Case Study Dove Evolution of a Brand

Published: 2021-08-05 03:40:05
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Category: Case Study, Dove

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Q1: What was Dove’s market positioning in the 1950s? What is its positioning in 2007? Dove back in the 1950’s had one product that was the “beauty bar”, it was positioned upon its function as a superior product that doesn’t dry out the skin the way soap did. It was marketed through a mix of marketing communication tools like the TV, print media and bill boards. The advertising message was “Dove soap doesn’t dry your skin because its one-quarter cleansing cream”. All of these ads were illustrated with photographs that showed cream being poured into a tablet.
In addition; the ads were shot with natural looking women rather than models to convey the benefits of the product. Dove in 2007 had a mix of personal care products in addition to the soap, such as deodorants, hair care products, facial cleaners, body lotions and hair styling products. It was positioned as aesthetic need for consumers; it didn’t focus on the functional benefits but on the need to feel good by representing a point of view about the concept of beauty.
It delivered this message through campaigns such as Real Beauty and Self-Esteem that questioned the true meaning of beauty, and the high standard that media set to the concept of beauty. Dove used in its campaigns oversized models and elderly women in order to convey the message” Dove shifted from broadcast media to digital media, such as YouTube videos and written blogs. A short movie called evolution was the proof of success as it was viewed 3 million times during three months (it is viewed 15 388 230 times today! . The wide exposure of the digital controversial campaigns gave dove free media on TV, blogs, social networks. TV shows like Today show and Good Morning America talked about these campaigns and Oprah Winfrey show was inspired by the self-esteem campaign and dedicated an episode to discuss the self-esteem concept with centre attention on the dove campaign. Q2: How did Unilever organize to do product category management and brand management in Unilever before 2000? What was the corresponding structure after 2000?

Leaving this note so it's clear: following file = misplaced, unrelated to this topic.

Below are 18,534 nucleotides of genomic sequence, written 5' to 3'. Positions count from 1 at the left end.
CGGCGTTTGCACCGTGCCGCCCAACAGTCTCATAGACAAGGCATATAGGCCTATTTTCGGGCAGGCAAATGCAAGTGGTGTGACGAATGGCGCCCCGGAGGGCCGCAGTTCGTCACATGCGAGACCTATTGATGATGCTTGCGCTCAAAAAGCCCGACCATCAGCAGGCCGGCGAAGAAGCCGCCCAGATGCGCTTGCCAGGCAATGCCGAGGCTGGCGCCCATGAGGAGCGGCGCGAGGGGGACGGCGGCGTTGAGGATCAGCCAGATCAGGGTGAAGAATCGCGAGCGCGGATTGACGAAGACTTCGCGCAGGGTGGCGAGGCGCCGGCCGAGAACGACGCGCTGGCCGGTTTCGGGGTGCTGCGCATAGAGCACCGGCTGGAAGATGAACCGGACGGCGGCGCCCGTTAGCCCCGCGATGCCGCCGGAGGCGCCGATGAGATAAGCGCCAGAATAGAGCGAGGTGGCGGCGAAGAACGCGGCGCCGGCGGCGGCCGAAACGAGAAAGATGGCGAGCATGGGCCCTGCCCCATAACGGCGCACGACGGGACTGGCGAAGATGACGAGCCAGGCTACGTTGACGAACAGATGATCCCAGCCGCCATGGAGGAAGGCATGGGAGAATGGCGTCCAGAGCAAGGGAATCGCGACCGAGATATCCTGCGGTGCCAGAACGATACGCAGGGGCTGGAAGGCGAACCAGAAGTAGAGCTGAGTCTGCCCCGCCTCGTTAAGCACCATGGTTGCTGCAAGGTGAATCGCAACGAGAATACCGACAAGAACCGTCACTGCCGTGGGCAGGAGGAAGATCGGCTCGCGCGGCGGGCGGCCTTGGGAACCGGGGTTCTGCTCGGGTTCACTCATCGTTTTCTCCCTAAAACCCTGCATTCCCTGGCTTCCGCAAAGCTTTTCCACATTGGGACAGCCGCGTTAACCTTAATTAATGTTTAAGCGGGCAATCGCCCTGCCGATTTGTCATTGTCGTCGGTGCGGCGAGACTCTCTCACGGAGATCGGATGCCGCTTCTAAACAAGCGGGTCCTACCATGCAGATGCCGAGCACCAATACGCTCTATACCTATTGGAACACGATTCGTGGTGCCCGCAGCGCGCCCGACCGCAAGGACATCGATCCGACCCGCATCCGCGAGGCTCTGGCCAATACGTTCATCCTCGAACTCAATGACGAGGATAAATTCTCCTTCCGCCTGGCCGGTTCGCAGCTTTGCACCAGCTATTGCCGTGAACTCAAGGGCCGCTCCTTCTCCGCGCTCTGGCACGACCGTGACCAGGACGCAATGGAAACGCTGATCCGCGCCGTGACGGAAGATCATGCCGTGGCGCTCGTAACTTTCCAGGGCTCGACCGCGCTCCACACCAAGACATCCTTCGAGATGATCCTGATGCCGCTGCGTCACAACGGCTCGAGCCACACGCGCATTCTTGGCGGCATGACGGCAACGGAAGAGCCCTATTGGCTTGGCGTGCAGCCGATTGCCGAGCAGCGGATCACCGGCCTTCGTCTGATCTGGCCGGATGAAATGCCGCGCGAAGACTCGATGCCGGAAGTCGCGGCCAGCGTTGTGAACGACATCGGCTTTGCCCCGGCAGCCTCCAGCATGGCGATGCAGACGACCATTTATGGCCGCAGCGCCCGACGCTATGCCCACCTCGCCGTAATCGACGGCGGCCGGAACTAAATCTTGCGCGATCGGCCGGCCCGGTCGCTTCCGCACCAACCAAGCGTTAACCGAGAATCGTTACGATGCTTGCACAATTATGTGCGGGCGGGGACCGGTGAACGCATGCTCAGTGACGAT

How was brand meaning controlled before 2000 and how is it controlled at the time of the case? Before 2000, Unilever lacked a unified brand identity and brand managers were allowed to set the direction in each geographic region. There was very no control of the brand across the regions where Unilever products were marketed. For example, Unilever produced ice cream under the wall’s brand in the UK and most parts of Asia, The Algida Brand in Italy, Langnese in Germany, Kibon in Brazil, Ola in the Netherlands, and Ben & Jerry’s and Breyers in the United States.
Unilever organized their marketing using a brand management system, offering multiple brands within product categories. Each brand operated independently with its own brand manager who had the responsibilities of a general manager. In February 2000, Unilever initiated a five-year strategic plan called “Path to Growth” in order to centralize the company’s brand portfolio and to create a unified global identity. Unilever reduced the number of brands from 1,600 to 400 and changed its brand management strategy.
Under the new Masterbrands strategy, global brand categories were established for each Masterbrand, which were responsible for creating a global vision and inspiring cooperation from all geographic markets. Under this strategic initiative, the responsibility for a brand was split between two groups: Brand Development that is responsible for advertising, strategy, innovation, and long-term market share; It is global in scope. And Brand Building that is decentralized according to region; accountable for growth, profit, cash flow, and short-term market share.